The National Catholic Review

Opinion

Pages

  • During his brief inaugural address, President Donald J. Trump called for a new patriotism to “lift our sights and heal our divisions.” In the wake of the most divisive presidential campaign of the modern era, this sentiment was welcome. But the new president also demonstrated why he is an imperfect messenger. Using strident language reminiscent of his combative campaign rhetoric, Mr. Trump described an America characterized by widespread crime and poverty, decaying infrastructure,...

  • January 23, 2017

    You hold in your hands the product of a year’s worth of planning and design by the most dedicated team I know, who serve the most loyal readers in publishing. This is the new America , a fresh approach to the smart, Catholic take on faith and culture that has been our hallmark since 1909. Within these pages, you’ll discover a media ministry that has been reimagined for the 21st century. Yet as we take this bold step forward, our true north is the mission articulated by our founding editors:...

  • January 23, 2017

    A public school with a dropout rate of 50 percent and two-thirds of area parents opting out of it would be considered failing. If the school were unable to turn those numbers around in a few years, it would likely be shut down. And yet for decades, Catholic parishes in the United States have invested in religious education programs that have proven no more effective. Today, more than half of...

  • January 23, 2017

    Twenty years ago this month, Diana, Princess of Wales, toured war-ravaged Angola and caused an uproar by calling for a global ban on landmines. Members of the British royal family are expected to be scrupulously nonpartisan and nonpolitical; by wading into a controversial public policy debate, the princess had committed a constitutional faux pas. Yet Diana brought much-needed attention to the issue. Even today thousands of civilians worldwide are maimed or killed each year by these...

  • January 23, 2017
    At the March for Life on Jan. 22, 2016, a police officer warns pro-choice activists to make way for pro-life marchers. (CNS photo/Gregory A. Shemitz)

    Even before the election, 2016 had been a strange year for the politics of abortion. After that contest’s surprising results, the upheaval is only more pronounced, and activists on each side are likely to underestimate the twists and turns of the road ahead. Both camps are ready to press their own advantages, but they do not yet seem to have developed plans for engaging voters on the opposing side.

    The Republican primaries elevated Donald J. Trump, a recent convert to the pro-life...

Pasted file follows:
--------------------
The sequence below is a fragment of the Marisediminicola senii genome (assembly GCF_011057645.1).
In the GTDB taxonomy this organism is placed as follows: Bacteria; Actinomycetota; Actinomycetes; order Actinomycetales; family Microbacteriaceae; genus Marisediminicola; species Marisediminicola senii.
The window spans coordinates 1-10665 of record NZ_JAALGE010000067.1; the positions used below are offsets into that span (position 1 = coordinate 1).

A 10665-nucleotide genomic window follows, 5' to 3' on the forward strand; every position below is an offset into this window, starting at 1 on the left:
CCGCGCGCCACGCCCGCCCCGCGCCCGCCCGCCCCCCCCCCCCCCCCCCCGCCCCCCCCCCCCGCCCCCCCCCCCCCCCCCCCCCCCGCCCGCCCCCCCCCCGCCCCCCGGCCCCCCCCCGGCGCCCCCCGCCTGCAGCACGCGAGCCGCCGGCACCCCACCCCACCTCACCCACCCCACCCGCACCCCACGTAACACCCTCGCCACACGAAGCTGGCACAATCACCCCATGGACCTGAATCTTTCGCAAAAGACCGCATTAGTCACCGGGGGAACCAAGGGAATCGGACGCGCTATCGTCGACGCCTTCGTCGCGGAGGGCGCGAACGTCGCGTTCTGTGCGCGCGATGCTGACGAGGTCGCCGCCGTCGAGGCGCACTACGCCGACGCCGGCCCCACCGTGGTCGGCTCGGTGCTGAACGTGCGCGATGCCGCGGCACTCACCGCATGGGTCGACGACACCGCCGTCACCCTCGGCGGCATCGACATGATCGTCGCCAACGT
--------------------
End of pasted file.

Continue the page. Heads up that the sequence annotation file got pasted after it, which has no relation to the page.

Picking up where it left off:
• January 23, 2017

    Donald J. Trump stirred hope in the hearts of longtime Washington watchers by holding high-profile meetings after his election with Democrats like Al Gore and Rahm Emanuel; he even sprinkled some praise on the opposition leader in the Senate, Chuck Schumer. Those of us who believe in the institutions of government grab at any hint that an effort is afoot to make them work again.

    But do not expect a return to the days when comity could be coaxed with a little (or a lot) of bourbon and...

  • January 2, 2017

    The March for Life, the annual gathering of pro-life activists, clergy and civic leaders, will take place in Washington, D.C., on Jan. 27. In our pro-life commitment, America is allied with the sentiments expressed in the statement by the Society of Jesus of the United States, “Standing for the Unborn,” which was published in America on May 26, 2003. As is our annual custom, we republish excerpts from this text as an expression of our solidarity with the...

  • January 2, 2017

    In contrast to education or health care, few think of transportation as a basic human right. But the ability to get from one place to another became an essential part of daily life as soon as farming ceased to be the way most people made a living. “We are all in a prison, physically speaking, where the walls are where we can get to in a reasonable amount of time,” the author of Human Transit , Jarrett Walker, said in a...

  • January 2, 2017

    It is not a good time to be a journalist in Turkey. Since the failed coup attempt against President Recep Tayyip Erdogan last July, his government has been cracking down on its critics in the media. As of Dec. 1, 81 Turkish journalists were in prison facing anti-state charges, according to a new report from the Committee to Protect Journalists. Typical is the case of Mehmet Baransu, a former columnist for the daily newspaper Taraf, who was arrested and charged with “obtaining secret...

  • January 2, 2017

    “Peace is the only true direction of human progress—and not the tensions caused by ambitious nationalisms, nor conquests by violence, nor repressions which serve as mainstay for a false civil order.” These words appear in this year’s papal message for the World Day of Peace, but they do not come from Pope Francis. They are the words of Pope Paul VI, written for the first World Day of Peace, observed on Jan. 1, 1968. Nearly 50 years later, as Francis points out in his own message, these words...